Jack McCallum, Author of Dream Team: How Michael, Magic, Larry, Charles, and the Greatest Team of All Time Conquered the World and Changed the Game of Basketball Forever, is joining the conversation during today’s guest spot. His book focuses on how the Olympic team 20 years ago changed the way we view the NBA forever.
Be sure to join the conversation at 3pm to see what Jack McCallum has to say.
Excerpted from Dream Team by Jack McCallum Copyright (c) 2012 by Jack McCallum. Excerpted by permission of Ballantine Books, a division of Random House, Inc. All rights reserved. No part of this excerpt may be reproduced or reprinted without permission in writing from the publisher.
“You have a tape?” Michael Jordan asks. “Of that game?”
“I do,” I say.
“Man, everybody asks me about that game,” he says. “It was the most fun I ever had on a basketball court.”
It is reflective of the enduring legend of the Dream Team, arguably the most dominant squad ever assembled in any sport, that we are referring not to a real game but to an intrasquad scrimmage that the Dreamers played in Monte Carlo before the 1992 Olympic Games. The United States engaged in fourteen games in that summer two decades gone— six in a pre- Olympic qualifying tournament and eight as they breezed to the gold medal in Barcelona— and the closest any opponent came was a fi ne Croatia team, which lost by 32 points in the gold medal fi nal. The common matrices of statistical comparison, you see, are simply not relevant in the case of the Dream Team, whose members could be evaluated only when they played one another.A video of that game is the holy grail of basketball, and the account of it is here, in Chapter 28.A perfect storm hit Barcelona in the summer of the Dream Team. Everything came together. The team members were almost exclusively NBA veterans at or near the apex of their individual fame. The world, having been offered only bite- sized nuggets of NBA games, was waiting for them, since Barcelona was the first Olympics in which professional basketball players were allowed to compete. They were a star- spangled export for a country that still held a position of primacy around the world.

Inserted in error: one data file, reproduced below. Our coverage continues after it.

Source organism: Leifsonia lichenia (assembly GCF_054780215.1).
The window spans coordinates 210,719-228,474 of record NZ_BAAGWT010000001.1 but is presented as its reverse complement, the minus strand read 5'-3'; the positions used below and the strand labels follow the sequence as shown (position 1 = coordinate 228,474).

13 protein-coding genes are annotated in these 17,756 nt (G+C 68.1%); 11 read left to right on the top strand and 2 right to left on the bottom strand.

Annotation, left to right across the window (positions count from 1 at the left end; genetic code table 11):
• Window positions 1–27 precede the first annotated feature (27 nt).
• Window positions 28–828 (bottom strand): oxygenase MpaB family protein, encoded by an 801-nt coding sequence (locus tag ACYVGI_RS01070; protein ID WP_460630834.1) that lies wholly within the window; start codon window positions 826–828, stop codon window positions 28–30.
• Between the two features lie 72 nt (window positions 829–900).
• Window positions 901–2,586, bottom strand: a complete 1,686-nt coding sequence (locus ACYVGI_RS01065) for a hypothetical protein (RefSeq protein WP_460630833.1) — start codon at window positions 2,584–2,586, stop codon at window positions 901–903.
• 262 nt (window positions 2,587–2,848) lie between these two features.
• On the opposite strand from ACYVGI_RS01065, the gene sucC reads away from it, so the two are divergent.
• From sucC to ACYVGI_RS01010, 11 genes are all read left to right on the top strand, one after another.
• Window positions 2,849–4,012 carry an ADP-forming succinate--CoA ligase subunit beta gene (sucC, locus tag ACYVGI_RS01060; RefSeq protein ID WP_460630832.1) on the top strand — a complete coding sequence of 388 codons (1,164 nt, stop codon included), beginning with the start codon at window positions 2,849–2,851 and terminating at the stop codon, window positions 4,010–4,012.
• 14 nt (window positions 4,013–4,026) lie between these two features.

It couldn’t have been scripted any better, and when the Dreamers finally released all that star power into a collective effort, the show was better than everyone thought it would be … and everyone had thought it would be pretty damn good. They were Johnny Cash at Folsom Prison, the Allman Brothers at Fillmore East, Santana at Woodstock. “If it would’ve happened today,” says Larry Bird, “it would’ve been one of those reality shows.”
The names (Michael Jordan, Magic Johnson, Larry Bird, Charles Barkley) remain familiar to fans two decades later, their cultural relevancy quotient still quite high. It’s not just that an engaging Dream Teamer who’s now an A- list TV star partially inspired Danger Mouse and Cee Lo Green to christen their hip- hop duo Gnarls Barkley. Or that Magic Johnson (Red Hot Chili Peppers and Kanye West), Scottie Pippen (Jay- Z), Karl Malone (the Transplants), and Michael Jordan (impossible to count the references) have been subjects in song. Consider this: the name of John Stockton, a buttoned- down, no- nonsense point guard, is on a track in a 2011 release by Brooklyn rapper Nemo Achida, and the popular NBA 2K12 video game features Jordan, Magic, and Bird on the box cover, not contemporary players such as LeBron James, Dirk Nowitzki, and Derrick Rose.
The Dream Teamers are never far from the news, even the crime news. Not long ago a convict tattooed Jordan’s Jumpman logo onto his forehead, and an accused rapist in Arkansas, in an interview after he was captured, described his run from the cops this way: “I was like Michael Jordan, man. Gone!” An armed robber asked that his sentence be increased from thirty years to thirty- three years to honor Larry Bird’s number.